, Port Arthur, Texas

Local News

September 30, 2013

Car show aims to help animal shelters

PORT NECHES — There is a dog that frequents Karla Crossett’s Nederland neighborhood, a skittish Australian shepherd that won’t allow anyone to come within touching distance of her. After many unsuccessful attempts to wrangle the dog, Crossett and her neighbors began feeding her.

“We even slip her flea medicine when she looks like she’s itching,” Crossett said.

This isn’t the only wayward dog that Crossett has encountered in Mid County.

“There’s more than you would think,” she said. “There’s not a time I walk out of my house that I don’t see one.”

So many, in fact, that Crossett decided to organize the “Hope 4 the Hounds” car, motorcycle, car and truck show. Held Saturday at Port Neches RiverFront Park, Crossett planned to donate the funds to local animal shelters to assist in paying the $30 adoption fee for each pet. But she also hoped the show would raise awareness of the growing need to find homes for four-legged friends. Crossett mentioned several animal shelters in the area — Paws of Hope, Bound for the Pound and BFF — and stressed the importance of checking the various shelters if a pet goes missing.

“We’re trying not to get any euthanized,” she said.

Marcella Whaley, of Nederland, found the latest addition to her family at Nederland Animal Shelter Helping Hands. Whaley monitored the progress of Jax, a gregarious Labrador retriever mix, for some time before deciding to take him in for a week as a trial period.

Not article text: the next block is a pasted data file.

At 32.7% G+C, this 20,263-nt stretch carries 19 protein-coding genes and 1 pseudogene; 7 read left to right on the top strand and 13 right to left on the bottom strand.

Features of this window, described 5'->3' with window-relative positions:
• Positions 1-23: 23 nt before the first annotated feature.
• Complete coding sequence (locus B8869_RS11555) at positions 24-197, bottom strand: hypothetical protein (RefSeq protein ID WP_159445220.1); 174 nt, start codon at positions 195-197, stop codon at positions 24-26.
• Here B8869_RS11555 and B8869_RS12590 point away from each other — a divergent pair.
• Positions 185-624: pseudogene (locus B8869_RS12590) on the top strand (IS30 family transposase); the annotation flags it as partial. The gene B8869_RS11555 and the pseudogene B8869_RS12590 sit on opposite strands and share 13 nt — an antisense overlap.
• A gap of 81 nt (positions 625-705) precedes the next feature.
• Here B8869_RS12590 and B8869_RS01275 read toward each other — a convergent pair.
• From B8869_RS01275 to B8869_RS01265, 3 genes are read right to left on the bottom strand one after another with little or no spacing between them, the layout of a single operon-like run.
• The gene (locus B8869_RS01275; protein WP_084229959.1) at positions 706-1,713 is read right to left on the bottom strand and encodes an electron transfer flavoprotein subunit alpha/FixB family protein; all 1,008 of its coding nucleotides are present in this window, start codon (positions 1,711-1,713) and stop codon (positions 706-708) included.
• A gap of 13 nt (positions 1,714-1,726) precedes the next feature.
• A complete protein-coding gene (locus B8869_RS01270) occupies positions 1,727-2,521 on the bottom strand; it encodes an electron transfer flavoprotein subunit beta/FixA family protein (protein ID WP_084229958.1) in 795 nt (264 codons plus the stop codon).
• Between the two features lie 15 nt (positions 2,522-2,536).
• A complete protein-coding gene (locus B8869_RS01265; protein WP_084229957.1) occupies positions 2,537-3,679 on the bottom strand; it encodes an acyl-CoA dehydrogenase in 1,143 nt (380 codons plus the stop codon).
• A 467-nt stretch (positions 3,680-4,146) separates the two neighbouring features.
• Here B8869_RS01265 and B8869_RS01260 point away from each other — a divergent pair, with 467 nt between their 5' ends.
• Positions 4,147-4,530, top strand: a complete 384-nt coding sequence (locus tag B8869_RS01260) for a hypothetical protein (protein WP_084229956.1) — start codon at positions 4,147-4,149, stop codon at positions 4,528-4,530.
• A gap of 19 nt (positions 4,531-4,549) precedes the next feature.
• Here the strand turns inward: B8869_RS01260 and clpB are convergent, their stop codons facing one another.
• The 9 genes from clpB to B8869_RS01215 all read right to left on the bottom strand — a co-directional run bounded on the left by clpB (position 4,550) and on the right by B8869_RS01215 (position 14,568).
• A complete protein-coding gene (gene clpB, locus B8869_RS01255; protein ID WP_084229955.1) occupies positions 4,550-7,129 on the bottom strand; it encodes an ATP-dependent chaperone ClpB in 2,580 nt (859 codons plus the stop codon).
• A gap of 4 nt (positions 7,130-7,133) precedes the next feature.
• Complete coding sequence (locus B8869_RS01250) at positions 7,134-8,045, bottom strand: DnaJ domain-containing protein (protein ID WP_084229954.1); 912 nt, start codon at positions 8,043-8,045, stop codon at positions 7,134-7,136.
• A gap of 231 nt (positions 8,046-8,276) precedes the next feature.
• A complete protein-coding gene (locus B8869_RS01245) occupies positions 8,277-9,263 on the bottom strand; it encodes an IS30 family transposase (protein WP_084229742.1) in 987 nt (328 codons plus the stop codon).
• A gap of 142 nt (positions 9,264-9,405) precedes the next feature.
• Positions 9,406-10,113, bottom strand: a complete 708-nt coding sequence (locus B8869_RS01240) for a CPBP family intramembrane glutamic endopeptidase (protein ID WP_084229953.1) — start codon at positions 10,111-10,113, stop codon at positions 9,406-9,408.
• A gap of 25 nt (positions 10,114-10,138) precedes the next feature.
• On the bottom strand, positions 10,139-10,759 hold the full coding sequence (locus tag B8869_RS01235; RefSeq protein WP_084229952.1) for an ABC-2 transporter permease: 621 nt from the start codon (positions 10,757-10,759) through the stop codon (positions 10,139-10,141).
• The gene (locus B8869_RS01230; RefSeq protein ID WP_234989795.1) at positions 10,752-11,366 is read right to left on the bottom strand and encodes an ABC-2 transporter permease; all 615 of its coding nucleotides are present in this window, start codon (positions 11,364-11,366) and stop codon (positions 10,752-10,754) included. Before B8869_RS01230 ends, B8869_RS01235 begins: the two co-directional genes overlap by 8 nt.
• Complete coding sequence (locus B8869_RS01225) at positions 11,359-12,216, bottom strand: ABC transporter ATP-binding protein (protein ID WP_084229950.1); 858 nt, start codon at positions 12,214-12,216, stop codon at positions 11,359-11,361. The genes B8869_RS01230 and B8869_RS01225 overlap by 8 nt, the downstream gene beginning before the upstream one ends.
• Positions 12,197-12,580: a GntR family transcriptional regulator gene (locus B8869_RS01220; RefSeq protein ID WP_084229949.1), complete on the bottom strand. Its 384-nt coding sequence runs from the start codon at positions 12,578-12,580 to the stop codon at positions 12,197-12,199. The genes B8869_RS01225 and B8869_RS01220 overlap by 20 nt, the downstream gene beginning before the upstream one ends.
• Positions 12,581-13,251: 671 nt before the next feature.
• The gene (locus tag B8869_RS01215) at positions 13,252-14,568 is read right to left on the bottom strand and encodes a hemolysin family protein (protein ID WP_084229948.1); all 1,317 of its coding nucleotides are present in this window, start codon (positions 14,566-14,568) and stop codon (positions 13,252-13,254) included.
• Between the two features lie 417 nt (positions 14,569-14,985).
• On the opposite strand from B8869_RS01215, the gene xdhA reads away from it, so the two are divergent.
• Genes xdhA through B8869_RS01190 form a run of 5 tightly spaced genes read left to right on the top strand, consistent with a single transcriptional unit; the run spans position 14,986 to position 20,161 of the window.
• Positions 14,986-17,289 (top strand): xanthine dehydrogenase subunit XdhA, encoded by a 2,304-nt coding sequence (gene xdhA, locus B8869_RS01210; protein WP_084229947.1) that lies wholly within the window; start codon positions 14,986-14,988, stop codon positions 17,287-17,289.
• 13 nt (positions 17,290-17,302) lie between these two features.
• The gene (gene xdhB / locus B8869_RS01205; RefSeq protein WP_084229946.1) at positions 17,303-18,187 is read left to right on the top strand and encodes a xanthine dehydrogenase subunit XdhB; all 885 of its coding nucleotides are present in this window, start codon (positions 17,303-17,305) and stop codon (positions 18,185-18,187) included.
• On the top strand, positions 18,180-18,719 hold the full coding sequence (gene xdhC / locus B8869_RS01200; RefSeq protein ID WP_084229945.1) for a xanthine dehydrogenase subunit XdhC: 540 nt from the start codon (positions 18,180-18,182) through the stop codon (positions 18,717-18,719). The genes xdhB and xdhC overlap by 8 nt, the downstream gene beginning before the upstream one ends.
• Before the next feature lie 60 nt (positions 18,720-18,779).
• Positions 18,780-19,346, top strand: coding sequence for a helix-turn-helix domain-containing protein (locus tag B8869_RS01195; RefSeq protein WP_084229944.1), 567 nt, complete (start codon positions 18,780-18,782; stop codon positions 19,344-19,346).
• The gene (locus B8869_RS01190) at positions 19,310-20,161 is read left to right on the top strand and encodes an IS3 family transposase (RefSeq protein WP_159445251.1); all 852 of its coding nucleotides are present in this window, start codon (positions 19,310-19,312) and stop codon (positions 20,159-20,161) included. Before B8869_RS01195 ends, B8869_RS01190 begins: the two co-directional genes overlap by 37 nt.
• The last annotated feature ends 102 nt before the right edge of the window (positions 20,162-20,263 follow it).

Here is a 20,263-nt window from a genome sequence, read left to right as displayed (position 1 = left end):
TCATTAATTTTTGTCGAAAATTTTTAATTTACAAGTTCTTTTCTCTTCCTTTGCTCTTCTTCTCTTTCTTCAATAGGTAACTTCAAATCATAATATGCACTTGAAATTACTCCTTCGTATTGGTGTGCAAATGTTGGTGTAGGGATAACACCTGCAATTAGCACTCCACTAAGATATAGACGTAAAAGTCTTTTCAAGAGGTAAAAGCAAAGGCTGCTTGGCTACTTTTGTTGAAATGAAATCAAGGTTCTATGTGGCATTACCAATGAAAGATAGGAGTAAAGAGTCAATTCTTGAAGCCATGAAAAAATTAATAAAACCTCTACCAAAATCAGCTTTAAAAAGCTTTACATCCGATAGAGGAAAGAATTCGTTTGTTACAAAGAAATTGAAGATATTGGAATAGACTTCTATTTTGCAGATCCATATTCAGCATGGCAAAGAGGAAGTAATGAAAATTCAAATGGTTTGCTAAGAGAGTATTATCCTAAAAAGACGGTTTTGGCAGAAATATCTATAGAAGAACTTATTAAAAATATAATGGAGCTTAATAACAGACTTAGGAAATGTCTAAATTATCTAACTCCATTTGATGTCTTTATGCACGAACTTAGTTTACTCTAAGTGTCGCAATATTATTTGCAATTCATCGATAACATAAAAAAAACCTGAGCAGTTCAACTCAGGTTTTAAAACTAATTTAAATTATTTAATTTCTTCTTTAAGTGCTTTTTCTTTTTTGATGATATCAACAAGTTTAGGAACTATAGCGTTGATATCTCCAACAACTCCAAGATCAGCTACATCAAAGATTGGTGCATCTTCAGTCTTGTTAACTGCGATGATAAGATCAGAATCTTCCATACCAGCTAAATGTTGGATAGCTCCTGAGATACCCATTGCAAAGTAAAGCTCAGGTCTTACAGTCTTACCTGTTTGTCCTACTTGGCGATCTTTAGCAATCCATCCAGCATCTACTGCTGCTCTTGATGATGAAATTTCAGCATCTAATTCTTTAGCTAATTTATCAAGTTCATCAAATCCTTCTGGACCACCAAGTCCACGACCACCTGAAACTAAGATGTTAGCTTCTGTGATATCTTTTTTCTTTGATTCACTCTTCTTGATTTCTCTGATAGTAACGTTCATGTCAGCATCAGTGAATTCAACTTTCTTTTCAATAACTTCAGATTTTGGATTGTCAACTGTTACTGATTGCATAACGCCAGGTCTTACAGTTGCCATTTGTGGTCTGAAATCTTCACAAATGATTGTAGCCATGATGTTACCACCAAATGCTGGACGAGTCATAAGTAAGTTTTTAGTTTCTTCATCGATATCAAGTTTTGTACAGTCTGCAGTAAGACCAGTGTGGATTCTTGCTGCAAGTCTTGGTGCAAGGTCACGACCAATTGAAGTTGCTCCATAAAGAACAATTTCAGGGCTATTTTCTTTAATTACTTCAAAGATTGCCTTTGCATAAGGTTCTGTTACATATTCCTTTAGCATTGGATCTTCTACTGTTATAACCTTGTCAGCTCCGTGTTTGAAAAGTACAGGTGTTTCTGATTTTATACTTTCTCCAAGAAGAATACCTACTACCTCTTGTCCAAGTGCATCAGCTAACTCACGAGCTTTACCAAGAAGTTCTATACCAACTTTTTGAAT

“That was it,” Whaley said, laughing. “He wasn’t going back.”

There were several more established car shows that the Gulf Coast Camaro Club could have attended that Saturday. However, a collective love of animals led them to “Hope 4 the Hounds.” Member Stacie Gardner has two dogs and a plethora of cats that she rescued — all of which will join her when she makes the move from her home in Groves to Lumberton.

“I can’t bear to leave them behind and not know if anyone will take care of them,” Gardner said.

Member James Everett, of Bridge City, said that people often don’t see the value of dogs until it’s too late.

“You don’t realize how much a part of your life they are until you lose one,” he said.


Twitter: @ErinnPA

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